Family Law

Schools should ensure that when enrolling a child they request and obtain copies of any court order affecting the child, including parenting plans.

Legislation

The Commonwealth Family Law Act 1975 applies to all children in Victoria, with the exception of children who are formally under the care of the Secretary to the Department of Human Services pursuant to the provisions of the Child Youth and Families Act 2005.   

Section 61C of the Family Law Act 1975 provides that each of the parents of a child under 18 has parental responsibility for the child, which means “all the duties, powers, responsibilities and authority which, by law, parents have in relation to children” unless that parental responsibility is displaced by a court order. 

Parental responsibility can be exercised by each parent, independently of the other.

The allocation of parental responsibility is only altered by court orders.  In the absence of specific court orders, each parent is entitled to:

  • know where their child is enrolled
  • participate in school related activities
  • be provided with school communications such as reports and newsletters.

Where a court order prohibits contact with a person, it will be explicitly stated in the order. An order that a child spend time with one parent does not give the right to that parent to prohibit contact between the child and the other parent outside of times specified in the order.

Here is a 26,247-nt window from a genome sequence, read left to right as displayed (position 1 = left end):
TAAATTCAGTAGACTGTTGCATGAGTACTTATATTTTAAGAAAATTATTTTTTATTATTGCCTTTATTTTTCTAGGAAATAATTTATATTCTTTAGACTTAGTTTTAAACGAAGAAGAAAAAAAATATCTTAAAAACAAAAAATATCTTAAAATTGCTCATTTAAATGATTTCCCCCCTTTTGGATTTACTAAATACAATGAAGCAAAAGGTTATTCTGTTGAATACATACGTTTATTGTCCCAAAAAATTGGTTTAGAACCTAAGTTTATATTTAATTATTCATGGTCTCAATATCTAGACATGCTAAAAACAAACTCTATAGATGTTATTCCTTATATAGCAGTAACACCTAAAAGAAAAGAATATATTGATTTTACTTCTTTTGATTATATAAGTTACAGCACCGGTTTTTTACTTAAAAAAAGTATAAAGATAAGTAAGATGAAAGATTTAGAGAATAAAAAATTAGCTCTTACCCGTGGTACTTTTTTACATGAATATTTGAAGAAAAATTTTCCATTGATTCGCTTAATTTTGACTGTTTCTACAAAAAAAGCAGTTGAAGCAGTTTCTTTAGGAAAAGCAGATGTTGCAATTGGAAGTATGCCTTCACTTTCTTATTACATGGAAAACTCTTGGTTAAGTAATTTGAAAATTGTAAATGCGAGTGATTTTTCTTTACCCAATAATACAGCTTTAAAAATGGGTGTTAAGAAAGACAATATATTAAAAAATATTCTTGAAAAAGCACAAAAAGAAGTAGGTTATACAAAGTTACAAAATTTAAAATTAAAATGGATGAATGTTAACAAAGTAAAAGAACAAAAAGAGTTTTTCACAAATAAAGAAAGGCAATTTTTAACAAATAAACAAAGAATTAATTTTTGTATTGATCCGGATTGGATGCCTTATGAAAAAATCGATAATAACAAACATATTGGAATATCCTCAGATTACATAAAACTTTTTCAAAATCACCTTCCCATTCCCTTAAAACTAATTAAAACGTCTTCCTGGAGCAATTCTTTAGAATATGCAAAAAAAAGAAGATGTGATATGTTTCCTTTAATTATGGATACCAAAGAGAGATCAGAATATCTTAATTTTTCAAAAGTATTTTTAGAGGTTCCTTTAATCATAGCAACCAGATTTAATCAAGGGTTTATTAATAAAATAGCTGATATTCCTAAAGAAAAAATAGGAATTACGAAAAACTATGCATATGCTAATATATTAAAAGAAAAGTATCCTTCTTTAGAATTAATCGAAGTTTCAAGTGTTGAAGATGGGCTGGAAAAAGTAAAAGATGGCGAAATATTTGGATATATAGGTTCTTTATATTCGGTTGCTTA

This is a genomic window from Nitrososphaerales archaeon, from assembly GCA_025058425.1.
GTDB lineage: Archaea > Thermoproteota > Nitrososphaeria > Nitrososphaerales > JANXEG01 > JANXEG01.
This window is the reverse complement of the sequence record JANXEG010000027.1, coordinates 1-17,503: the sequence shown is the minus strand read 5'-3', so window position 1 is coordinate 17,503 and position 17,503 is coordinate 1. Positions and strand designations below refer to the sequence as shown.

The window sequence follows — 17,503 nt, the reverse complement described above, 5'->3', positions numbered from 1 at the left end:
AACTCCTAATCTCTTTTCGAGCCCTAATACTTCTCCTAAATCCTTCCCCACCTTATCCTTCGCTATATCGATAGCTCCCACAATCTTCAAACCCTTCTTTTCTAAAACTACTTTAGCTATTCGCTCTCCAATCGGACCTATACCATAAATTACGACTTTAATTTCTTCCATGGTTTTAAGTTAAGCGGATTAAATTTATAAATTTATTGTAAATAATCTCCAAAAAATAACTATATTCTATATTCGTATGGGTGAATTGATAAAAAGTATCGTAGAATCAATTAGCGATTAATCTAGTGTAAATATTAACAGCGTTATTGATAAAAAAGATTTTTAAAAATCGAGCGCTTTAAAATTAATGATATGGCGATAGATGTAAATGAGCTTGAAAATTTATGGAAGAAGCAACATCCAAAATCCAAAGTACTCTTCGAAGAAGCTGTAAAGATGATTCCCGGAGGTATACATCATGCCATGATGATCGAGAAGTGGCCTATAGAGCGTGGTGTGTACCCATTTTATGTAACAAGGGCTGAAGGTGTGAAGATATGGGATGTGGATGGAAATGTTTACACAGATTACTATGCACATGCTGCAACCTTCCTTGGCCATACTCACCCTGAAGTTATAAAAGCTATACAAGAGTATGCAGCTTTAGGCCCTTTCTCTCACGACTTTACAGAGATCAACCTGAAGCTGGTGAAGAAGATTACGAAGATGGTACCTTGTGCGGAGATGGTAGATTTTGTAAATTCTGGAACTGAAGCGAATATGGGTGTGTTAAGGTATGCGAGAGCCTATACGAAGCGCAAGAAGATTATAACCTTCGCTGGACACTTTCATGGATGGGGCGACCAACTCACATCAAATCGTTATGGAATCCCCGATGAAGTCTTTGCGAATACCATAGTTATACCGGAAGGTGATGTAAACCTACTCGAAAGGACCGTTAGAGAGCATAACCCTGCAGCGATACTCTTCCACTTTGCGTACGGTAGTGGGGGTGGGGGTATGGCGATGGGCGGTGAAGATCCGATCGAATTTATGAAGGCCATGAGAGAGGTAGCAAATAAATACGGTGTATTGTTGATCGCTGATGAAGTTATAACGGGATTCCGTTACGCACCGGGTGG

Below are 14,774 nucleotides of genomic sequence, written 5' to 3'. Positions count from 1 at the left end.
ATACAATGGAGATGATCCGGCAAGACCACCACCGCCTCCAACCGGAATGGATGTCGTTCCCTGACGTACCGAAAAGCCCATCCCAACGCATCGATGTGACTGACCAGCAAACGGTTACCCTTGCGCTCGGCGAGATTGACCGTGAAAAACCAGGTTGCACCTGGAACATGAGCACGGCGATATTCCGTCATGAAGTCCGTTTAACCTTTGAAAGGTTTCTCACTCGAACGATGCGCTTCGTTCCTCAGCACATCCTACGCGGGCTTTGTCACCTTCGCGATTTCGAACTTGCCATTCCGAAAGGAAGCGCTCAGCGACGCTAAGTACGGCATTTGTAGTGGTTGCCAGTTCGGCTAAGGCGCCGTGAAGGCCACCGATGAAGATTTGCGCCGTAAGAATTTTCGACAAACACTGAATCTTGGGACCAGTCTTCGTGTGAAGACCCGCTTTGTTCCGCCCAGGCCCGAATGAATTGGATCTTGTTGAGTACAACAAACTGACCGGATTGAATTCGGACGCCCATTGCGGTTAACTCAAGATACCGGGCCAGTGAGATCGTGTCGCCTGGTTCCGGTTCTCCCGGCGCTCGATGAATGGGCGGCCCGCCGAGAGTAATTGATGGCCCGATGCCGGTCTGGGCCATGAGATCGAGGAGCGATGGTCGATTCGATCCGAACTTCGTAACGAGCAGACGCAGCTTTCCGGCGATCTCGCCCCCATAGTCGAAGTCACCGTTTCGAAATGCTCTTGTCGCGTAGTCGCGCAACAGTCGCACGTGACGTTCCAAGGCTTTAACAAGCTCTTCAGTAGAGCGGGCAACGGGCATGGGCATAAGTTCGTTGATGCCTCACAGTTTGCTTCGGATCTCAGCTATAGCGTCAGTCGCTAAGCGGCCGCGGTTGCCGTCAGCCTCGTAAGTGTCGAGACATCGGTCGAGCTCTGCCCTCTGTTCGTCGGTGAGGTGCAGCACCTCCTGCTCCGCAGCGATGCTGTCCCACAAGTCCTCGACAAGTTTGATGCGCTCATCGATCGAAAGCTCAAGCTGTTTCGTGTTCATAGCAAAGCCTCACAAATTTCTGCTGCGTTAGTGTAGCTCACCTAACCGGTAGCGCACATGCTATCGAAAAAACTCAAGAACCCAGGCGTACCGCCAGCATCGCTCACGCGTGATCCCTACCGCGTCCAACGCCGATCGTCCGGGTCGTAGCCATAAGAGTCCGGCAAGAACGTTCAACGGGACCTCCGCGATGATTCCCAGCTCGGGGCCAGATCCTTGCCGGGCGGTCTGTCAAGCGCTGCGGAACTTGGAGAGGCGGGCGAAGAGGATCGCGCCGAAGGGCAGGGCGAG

Court Orders

Orders under the Family Law Act 1975 can be made in either the Family Court or in the Federal Magistrate’s Court. 

These Orders are called “Parenting Orders”. The Court may make orders dealing with any aspect of the care, welfare and development of a child.  However, parenting orders generally fall into four categories:  

  • with whom the child is to live (residence order)
  • contact between the child and other persons (contact order)
  • maintenance of a child (child maintenance order);
  • any other aspect of parental responsibility for a child (specific issues order).  For example, if the parents cannot agree between themselves which school the child should attend, the court may make a specific issues order on this point.

Parenting Plans

Parents can also come to an agreement between themselves in a “parenting plan” which once filed with the Court has the same force as an Order.  Fewer issues arise for schools in relation to children who are subject to parenting plans, as in those cases the parents have been able to come to an agreement between themselves.

For more information on Family Law and schools go to:

http://www.education.vic.gov.au/school/principals/spag/safety/Pages/parentalresponsibility.aspx